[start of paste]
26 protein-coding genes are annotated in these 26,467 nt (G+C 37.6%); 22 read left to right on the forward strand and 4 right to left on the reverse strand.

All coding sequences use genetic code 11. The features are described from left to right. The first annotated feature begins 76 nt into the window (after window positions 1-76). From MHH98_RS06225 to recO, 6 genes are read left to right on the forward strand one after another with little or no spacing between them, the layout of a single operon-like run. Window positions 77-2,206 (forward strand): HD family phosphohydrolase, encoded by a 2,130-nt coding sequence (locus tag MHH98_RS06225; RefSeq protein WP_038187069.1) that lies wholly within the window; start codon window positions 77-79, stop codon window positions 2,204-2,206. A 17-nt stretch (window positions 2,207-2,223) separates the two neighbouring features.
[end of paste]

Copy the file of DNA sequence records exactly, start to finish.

26 protein-coding genes are annotated in these 26,467 nt (G+C 37.6%); 22 read left to right on the forward strand and 4 right to left on the reverse strand.

All coding sequences use genetic code 11. The features are described from left to right. The first annotated feature begins 76 nt into the window (after window positions 1-76). From MHH98_RS06225 to recO, 6 genes are read left to right on the forward strand one after another with little or no spacing between them, the layout of a single operon-like run. Window positions 77-2,206 (forward strand): HD family phosphohydrolase, encoded by a 2,130-nt coding sequence (locus tag MHH98_RS06225; RefSeq protein WP_038187069.1) that lies wholly within the window; start codon window positions 77-79, stop codon window positions 2,204-2,206. A 17-nt stretch (window positions 2,207-2,223) separates the two neighbouring features.